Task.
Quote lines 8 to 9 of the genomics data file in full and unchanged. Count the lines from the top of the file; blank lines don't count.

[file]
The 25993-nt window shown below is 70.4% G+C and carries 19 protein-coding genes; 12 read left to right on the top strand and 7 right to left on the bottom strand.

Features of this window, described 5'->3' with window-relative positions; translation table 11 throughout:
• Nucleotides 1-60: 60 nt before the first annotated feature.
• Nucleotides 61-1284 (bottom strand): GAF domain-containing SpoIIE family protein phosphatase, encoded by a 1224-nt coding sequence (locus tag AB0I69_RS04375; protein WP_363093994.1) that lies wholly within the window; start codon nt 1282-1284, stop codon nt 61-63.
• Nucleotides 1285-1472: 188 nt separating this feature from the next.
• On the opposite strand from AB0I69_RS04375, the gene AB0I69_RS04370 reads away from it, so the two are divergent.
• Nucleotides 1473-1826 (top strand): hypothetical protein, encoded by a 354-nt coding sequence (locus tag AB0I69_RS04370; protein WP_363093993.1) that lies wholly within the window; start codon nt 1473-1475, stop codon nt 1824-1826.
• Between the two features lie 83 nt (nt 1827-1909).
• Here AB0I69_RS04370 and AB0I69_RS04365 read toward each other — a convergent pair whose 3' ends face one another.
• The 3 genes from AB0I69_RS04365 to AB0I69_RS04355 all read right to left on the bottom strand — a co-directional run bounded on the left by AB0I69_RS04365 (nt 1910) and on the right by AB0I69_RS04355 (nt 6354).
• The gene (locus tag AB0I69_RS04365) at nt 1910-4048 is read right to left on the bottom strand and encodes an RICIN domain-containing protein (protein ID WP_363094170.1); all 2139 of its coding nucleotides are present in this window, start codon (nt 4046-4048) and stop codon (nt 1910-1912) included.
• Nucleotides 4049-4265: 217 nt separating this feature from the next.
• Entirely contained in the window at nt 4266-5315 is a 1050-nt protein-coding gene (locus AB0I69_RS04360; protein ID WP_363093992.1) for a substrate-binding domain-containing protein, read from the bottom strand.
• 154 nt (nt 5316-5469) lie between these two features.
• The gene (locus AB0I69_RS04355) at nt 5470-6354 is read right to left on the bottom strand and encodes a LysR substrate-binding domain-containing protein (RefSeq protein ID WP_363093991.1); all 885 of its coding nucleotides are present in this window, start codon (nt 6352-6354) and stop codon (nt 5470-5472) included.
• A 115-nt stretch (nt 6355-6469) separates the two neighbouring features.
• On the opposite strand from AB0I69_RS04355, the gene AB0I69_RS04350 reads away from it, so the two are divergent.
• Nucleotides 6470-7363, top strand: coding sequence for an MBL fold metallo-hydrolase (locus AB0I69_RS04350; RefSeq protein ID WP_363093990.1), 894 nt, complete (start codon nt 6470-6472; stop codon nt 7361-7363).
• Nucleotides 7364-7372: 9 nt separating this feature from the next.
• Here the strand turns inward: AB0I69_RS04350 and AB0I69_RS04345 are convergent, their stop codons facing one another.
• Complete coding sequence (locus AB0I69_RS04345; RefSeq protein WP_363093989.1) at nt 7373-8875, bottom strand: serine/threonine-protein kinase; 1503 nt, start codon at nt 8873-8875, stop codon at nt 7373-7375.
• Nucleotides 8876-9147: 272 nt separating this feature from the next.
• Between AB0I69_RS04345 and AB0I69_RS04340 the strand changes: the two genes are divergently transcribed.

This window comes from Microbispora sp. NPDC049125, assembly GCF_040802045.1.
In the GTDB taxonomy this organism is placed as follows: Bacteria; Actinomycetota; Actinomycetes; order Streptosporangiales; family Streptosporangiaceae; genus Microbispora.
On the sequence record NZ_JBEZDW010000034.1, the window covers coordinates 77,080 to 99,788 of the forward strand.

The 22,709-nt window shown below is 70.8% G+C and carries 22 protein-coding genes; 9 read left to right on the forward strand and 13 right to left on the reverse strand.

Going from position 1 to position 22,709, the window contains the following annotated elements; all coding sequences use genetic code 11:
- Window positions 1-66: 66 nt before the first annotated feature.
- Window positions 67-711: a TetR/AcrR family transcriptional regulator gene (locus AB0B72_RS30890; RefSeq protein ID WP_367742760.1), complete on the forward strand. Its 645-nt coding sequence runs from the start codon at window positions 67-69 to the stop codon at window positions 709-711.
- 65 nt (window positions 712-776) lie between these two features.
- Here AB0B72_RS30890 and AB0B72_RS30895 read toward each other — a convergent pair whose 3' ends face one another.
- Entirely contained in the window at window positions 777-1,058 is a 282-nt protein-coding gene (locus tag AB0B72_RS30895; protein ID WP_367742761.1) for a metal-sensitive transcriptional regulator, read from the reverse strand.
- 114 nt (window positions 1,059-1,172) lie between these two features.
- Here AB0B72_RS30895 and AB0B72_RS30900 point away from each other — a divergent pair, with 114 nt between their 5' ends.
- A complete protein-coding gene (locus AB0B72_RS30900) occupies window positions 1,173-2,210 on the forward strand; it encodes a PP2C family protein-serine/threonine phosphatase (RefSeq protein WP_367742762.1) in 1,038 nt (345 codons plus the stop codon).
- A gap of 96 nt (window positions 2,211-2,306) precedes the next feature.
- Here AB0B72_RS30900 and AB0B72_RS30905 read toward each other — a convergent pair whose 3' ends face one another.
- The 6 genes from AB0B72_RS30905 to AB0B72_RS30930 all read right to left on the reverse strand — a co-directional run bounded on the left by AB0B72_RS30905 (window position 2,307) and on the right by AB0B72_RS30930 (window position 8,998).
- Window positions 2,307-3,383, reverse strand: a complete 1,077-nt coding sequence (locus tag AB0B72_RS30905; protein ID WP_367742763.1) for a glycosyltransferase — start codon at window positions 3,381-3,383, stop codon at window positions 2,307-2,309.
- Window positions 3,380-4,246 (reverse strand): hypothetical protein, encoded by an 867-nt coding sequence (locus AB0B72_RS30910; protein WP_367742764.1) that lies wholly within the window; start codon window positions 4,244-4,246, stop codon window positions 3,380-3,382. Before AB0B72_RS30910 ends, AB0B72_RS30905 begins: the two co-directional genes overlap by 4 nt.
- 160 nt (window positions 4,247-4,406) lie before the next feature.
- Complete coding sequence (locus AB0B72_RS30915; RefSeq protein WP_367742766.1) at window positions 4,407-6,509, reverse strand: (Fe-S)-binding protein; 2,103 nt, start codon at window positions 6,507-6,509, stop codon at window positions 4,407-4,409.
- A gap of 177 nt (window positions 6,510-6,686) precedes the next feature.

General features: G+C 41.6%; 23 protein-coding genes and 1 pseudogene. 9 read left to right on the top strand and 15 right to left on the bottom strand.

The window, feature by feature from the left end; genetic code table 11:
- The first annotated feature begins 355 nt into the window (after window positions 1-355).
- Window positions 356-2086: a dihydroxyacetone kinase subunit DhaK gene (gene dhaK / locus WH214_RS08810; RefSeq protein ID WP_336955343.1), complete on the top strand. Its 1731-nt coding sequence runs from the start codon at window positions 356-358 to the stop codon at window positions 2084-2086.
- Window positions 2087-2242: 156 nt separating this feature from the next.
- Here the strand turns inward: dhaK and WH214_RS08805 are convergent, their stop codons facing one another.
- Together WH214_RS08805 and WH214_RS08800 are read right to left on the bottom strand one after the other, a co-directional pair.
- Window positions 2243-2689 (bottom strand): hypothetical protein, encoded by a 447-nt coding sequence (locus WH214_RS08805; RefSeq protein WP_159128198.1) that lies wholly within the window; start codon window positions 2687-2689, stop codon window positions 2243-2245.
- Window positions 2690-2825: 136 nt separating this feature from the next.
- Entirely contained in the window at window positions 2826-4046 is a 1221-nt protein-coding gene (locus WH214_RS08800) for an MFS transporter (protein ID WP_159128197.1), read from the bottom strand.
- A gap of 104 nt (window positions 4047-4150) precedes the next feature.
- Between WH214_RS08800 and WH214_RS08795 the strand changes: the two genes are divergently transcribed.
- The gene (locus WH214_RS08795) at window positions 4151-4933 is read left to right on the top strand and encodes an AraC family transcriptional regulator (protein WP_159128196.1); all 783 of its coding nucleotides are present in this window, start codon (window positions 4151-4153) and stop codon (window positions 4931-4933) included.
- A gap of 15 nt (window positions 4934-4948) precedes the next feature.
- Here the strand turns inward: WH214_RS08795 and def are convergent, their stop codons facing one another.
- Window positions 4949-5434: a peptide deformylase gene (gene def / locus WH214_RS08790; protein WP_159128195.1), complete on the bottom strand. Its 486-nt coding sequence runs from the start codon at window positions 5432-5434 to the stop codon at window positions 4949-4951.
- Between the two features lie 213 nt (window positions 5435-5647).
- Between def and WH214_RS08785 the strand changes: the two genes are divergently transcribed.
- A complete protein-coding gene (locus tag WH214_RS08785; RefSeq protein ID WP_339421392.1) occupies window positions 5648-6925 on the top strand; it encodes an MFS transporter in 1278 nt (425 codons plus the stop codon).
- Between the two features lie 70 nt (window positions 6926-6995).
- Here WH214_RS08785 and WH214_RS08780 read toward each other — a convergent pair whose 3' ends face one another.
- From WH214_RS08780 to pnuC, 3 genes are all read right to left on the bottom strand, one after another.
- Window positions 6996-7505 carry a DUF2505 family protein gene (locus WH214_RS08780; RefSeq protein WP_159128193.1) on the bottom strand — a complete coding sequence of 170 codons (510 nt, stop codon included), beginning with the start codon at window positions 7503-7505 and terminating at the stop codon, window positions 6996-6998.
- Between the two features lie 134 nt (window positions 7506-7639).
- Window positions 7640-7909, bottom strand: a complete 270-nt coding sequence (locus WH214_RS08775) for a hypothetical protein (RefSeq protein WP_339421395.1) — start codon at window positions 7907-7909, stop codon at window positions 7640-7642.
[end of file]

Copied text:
• Between the two features lie 83 nt (nt 1827-1909).
• Here AB0I69_RS04370 and AB0I69_RS04365 read toward each other — a convergent pair whose 3' ends face one another.